In 1891, Katharine Drexel, the daughter of Philadelphia financier-banker Francis Drexel, founded the Sisters of the Blessed Sacrament, an order dedicated to educational and charitable work among America’s minorities. St. Katharine (she was canonized in 2000) established a high school in 1915, naming it for the Spanish Jesuit missionary St. Francis Xavier, and in 1917 added a two-year normal school for training black teachers. Xavier became a four-year liberal arts university in 1925 and opened a college of pharmacy in 1927. Xavier is the only historically black Catholic university in the United States. First located at 5100 Magazine Street, a site now occupied by Xavier Preparatory High School for girls, the university moved to this location in 1932. Wogan and Bernard designed the Indiana limestone administration building with its two wings, one a science building and the other a convent for the sisters, in the Gothic style of many collegiate structures. A library (now the music building) was added in 1937.
Expansion in the 1960s added more buildings, and in the 1990s the enormous success and growth of Xavier’s pharmacy and premedical programs generated further growth. Xavier now comprises multiple buildings in a multiblock area. On an unprepossessing site adjacent to a freeway overpass and a drainage canal, the campus has also grown vertically, with buildings in expressive forms and colorful materials that meet the challenge of its fragmented setting. The six-story Library and Resource Center of 1996, by Blitch Knevel Architects and Billes/Manning Architects, was joined in 1998 by the Norman C. Francis Science Academic Complex, named for the university’s recently retired president and designed by Sizeler Architects. The latter structure, a sharp-angled composition with tower, bay windows, pinnacled piers, prowlike corner, and pointedarched entrances, has a castlelike quality that fits in with the original Collegiate Gothic building. It also features a dramatic atrium space with a projecting sculptural stair. All the new buildings have green-colored roofs, Xavier’s modern signature.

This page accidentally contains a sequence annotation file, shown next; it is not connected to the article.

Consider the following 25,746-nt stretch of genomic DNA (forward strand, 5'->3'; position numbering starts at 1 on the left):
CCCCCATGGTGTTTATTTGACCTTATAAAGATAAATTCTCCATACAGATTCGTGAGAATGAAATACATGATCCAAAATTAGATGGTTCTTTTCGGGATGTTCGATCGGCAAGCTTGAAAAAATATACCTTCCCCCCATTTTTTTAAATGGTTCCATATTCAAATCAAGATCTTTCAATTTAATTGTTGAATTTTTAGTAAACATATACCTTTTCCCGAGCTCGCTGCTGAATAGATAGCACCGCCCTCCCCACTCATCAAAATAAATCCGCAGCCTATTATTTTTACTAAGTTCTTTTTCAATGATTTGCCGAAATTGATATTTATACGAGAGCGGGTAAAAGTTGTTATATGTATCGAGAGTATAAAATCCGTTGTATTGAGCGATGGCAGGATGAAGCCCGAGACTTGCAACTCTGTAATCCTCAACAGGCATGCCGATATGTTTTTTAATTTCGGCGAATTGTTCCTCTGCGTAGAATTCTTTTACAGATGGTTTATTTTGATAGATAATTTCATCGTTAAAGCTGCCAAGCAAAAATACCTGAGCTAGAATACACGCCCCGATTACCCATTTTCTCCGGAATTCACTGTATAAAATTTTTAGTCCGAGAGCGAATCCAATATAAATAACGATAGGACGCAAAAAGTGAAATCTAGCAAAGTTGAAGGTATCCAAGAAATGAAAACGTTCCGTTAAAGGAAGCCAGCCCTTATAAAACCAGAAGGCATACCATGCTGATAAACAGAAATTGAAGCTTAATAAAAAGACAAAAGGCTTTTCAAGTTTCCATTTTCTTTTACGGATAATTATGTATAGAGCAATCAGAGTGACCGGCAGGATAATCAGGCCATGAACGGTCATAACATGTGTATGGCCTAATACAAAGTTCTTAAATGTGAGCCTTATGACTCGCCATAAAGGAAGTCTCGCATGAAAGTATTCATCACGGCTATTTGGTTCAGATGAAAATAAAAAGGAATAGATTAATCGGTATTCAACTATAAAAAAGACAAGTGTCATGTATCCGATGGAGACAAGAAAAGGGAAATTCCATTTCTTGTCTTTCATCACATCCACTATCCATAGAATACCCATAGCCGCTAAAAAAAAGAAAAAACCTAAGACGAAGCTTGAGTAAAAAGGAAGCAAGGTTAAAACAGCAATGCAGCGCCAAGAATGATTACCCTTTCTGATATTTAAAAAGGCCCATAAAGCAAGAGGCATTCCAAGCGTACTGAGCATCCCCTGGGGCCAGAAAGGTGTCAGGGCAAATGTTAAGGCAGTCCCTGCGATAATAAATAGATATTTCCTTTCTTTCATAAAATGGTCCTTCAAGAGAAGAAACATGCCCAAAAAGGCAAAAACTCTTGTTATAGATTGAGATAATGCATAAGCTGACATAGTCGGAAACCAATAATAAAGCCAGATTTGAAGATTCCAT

A 2012 addition to the campus is Pelli Clarke Pelli’s St. Katharine Drexel Chapel, a striking modern design. The octagonal chapel of cream-colored limestone has a funnel-like copper roof outlined with a band of windows that throw light down through its perforated interior surface to create an effect rather like the starry sky. Colored windows have stylized imagery and abstract patterns. A separate bell tower stands beside the walkway to the entrance.